Permanent Mission of the Russian Federation to the United Nations

Permanent Mission of the Russian Federation to the United Nations

Explanation of vote by Permanent Representative Vassily Nebenzia after the UNSC vote on a draft resolution on cross-border humanitarian assistance mechanism for Syria (put forward by the Russian Federation)

Mm. President,

We are deeply disappointed by the vote on the Russian draft resolution on the mechanism of cross-border humanitarian assistance to Syria. My British colleague talked about hypocrisy, and I agree with her. However, we have a different view on who was hypocritical in this situation. My German colleague has tried (it has already become a tradition) to teach us diplomacy and reproached us of being unwilling to compromise. We have come here with a huge compromise – it was our draft resolution. For some reason it was not taken. We were asked for more compromises, for compromises that should build upon previous compromises. Basically, what we were asked to do was to get back to the initial text put forward by penholders that we said from the very beginning was unacceptable. Again, for some reason the co-authors did not believe this.

Basically, today we saw the double standards of “humanitarian champions” of Syria’s well-being. We were ready to extend the mechanism and ensure its “swift approval” as it was said here today, in the interests of providing assistance to Syrians who are situated in the areas where this assistance is a real life-saver.

At the same time our colleagues, who relentlessly blame Russia for blocking these efforts, who speak of high standards and humanistic principles – they themselves “buried” this instrument. Arguments that they give to explain their point stand up to no criticism. Here is a rhetoric question to you: Who won today? No one. Who lost today? Those very Syrians, for whom those who blocked our draft resolution say they care so much. We have already dwelt on reasons for reducing the duration of cross-border mandate and cutting the number of crossings. But most importantly – I would like to emphasize this again – is that we were ready to extend the mechanism. Do not try to silence this down. Will those Syrians who need this humanitarian aid be able to understand the essence of our controversies? 6 months or 12 months – what difference does it make to them? We do not accept reproaches that we heard today. What do you reproach us for? Is it for the fact that you have not passed our resolution that should extend the cross-border mechanism?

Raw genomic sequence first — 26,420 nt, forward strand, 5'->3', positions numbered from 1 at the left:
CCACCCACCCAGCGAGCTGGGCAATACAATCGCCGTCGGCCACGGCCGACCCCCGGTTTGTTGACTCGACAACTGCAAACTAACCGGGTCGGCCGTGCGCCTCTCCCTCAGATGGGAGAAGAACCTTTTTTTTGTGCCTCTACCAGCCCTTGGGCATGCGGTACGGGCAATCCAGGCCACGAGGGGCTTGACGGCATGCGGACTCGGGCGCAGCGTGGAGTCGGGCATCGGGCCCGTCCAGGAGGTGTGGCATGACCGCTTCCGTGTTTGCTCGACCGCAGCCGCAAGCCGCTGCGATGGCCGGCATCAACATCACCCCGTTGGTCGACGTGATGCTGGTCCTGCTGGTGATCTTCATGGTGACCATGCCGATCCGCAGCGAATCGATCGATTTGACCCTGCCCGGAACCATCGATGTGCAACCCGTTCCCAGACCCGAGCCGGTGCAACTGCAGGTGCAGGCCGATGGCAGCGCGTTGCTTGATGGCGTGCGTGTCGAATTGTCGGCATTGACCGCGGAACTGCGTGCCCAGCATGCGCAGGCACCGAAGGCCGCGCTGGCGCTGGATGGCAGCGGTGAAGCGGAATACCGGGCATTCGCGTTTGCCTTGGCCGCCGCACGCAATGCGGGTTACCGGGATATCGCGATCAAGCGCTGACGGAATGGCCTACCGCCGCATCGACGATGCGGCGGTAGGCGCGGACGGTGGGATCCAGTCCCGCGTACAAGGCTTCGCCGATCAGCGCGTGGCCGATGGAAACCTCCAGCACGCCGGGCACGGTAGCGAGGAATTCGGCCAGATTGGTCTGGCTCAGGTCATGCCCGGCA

You deprived Syrians of a mechanism of humanitarian assistance. Do not try to shift the responsibility to us. What will you say to the journalists at the stakeout after this meeting? That Russia “killed” the cross-border mechanism? Or will you mainstream it in your Mass Media? But how are you going to explain why you voted against the Russian draft that was designed to prolong deliveries of humanitarian assistance to Syria through the cross-border mechanism?

Sadly enough, it is quite obvious that some our partners are after some other goals than just humanitarian ones. They keep politicizing the humanitarian aspects.

Russia will continue to provide humanitarian assistance to the Syrian people. We will also work to rehabilitate the country that has been devastated, to a larger extent, because of an external interference.